Daniel continues his revelation: “I was gazing into the vision of the night, when I saw coming on the clouds of heaven, as it were, a son of man.” It is to him that the ‘Old Man’ (God), entrusts the power, the glory and the Kingdom. It is difficult to read this passage of Daniel as Christians, and not to think of Jesus. Jesus used the title “Son of Man” to refer to himself, and the image of Christ’s triumphant reign in the kingdom of God. It is very similar to Daniel’s description, yet Daniel did not anticipate a messiah in his use of the term. What he intended was an image of the redeemed people of Israel, coming into God’s presence, in a glorified and worthy form.
The book of Daniel doesn’t go on to say much more about the person, but it is clear that he is a heavenly figure, who represents a supernatural power, that is supporting the persecuted Jews of the second century B.C. His presence in the heavenly court is meant to teach that God’s dominion, will overcome every earthly power. The coming of this ‘Son of Man’, symbolizes the ultimate and final establishment of the ‘Kingdom of God’.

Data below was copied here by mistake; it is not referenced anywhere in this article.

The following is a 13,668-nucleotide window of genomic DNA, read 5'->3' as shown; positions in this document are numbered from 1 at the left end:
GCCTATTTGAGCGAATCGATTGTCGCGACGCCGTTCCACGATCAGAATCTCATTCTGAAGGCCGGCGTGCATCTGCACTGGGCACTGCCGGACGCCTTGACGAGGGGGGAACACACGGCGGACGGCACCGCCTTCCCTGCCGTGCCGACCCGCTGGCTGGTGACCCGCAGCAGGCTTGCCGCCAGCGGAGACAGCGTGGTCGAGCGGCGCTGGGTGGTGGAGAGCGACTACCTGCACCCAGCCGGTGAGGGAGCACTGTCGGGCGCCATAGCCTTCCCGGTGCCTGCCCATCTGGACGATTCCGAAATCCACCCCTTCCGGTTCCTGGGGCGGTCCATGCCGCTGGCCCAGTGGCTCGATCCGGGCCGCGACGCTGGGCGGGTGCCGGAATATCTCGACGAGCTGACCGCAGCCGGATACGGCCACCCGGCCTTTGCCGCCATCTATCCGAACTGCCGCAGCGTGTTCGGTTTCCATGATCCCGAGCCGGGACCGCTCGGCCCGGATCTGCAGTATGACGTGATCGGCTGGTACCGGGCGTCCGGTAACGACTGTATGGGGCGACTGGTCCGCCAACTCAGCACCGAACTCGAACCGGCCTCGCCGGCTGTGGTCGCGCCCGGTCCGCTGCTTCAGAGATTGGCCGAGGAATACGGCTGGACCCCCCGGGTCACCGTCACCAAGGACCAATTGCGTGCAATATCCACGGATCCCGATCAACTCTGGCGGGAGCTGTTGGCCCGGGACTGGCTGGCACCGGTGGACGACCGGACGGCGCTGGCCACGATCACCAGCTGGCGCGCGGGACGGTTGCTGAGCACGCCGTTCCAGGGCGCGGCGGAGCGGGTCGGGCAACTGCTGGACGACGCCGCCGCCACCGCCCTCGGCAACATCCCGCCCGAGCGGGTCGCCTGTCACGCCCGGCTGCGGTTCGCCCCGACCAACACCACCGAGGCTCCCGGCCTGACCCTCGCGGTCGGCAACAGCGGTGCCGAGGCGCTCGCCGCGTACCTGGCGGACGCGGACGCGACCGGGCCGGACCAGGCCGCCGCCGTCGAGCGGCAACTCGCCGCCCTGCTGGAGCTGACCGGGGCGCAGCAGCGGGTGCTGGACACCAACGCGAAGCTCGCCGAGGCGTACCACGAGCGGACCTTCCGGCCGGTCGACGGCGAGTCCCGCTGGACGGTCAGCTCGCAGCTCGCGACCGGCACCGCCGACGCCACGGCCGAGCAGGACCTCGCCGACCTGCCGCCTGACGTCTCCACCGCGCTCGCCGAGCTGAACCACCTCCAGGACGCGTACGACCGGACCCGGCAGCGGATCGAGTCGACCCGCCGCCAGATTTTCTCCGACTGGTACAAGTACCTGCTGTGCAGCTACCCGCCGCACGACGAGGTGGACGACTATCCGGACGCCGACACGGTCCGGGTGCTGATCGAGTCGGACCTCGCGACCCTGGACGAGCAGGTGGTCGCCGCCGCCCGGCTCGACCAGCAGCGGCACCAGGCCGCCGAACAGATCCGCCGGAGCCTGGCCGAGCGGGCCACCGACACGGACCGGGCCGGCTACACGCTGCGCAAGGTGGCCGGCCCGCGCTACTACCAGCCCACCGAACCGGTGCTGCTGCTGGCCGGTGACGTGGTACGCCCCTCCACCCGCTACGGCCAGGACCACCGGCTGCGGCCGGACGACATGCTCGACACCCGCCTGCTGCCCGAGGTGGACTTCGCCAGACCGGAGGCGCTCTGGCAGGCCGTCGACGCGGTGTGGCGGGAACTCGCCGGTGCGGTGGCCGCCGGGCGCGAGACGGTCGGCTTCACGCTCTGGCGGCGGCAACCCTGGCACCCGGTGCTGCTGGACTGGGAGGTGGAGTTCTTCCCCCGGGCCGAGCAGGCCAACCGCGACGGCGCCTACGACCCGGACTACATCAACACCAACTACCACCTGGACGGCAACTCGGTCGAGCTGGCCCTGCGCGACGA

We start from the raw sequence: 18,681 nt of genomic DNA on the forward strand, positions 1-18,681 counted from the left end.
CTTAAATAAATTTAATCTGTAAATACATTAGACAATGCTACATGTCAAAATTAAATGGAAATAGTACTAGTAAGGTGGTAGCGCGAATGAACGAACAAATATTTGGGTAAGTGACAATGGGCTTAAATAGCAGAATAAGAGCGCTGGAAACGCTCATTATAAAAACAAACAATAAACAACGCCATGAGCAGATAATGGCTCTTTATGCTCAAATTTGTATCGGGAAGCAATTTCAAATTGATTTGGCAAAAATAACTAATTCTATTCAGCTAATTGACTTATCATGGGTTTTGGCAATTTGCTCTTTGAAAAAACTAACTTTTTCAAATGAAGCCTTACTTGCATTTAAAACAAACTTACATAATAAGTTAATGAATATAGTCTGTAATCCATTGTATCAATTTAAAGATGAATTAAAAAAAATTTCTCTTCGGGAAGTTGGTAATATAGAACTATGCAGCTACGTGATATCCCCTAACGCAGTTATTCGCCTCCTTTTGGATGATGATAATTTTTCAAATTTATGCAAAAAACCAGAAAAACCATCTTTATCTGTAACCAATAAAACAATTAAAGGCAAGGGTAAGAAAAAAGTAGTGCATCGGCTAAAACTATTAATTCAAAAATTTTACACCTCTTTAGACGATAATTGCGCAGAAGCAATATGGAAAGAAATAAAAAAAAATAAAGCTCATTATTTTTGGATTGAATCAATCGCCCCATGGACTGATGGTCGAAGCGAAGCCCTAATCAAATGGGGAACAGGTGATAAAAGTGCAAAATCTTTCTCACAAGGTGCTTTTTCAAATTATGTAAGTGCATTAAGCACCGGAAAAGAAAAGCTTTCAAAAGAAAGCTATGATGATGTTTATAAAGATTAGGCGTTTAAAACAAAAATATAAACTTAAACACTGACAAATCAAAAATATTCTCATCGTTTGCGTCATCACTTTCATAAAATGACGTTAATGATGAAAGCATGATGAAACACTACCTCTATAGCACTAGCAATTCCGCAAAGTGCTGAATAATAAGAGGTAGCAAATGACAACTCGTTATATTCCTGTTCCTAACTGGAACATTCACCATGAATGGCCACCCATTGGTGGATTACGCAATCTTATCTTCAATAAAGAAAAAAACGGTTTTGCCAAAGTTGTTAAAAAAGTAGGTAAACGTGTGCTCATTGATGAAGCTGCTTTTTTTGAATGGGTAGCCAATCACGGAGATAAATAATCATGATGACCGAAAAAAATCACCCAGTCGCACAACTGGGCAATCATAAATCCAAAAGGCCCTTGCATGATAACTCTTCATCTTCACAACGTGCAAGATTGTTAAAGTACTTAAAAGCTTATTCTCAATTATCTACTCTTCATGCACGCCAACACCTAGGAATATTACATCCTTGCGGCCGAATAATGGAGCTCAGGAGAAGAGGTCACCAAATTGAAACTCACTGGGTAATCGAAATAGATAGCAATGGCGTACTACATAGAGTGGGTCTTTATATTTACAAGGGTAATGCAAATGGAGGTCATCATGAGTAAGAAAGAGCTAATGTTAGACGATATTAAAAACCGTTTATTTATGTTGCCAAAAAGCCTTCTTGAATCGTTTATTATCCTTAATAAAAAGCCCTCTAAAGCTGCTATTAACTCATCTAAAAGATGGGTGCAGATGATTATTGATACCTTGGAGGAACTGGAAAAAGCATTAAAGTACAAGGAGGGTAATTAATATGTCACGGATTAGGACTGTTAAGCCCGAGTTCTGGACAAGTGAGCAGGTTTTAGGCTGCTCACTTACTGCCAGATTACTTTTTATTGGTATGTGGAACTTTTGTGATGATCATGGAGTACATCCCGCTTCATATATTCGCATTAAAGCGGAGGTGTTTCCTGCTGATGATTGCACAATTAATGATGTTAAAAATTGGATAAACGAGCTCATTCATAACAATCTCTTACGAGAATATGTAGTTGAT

When Jesus adopts the term, he points to the fulfilment of the prophecy in the direction of his own actions. It is Jesus, who receives dominion from the ‘Ancient One’, and it is in his ‘Kingdom’, that we find our heaven, our loving and perfect world. We may not be favoured with visions in the night, as the writer of Daniel was, but we can trust in the vision of the ‘Kingdom’ as Jesus proclaimed it.
Psalm 93:1-2, 5.
The Psalm traditionally presents God ascending his throne after he has created the world. It is one of a group that reminds Israel, that God was their true ‘King’. It is the reality of his reign that Jesus came to proclaim to all humanity.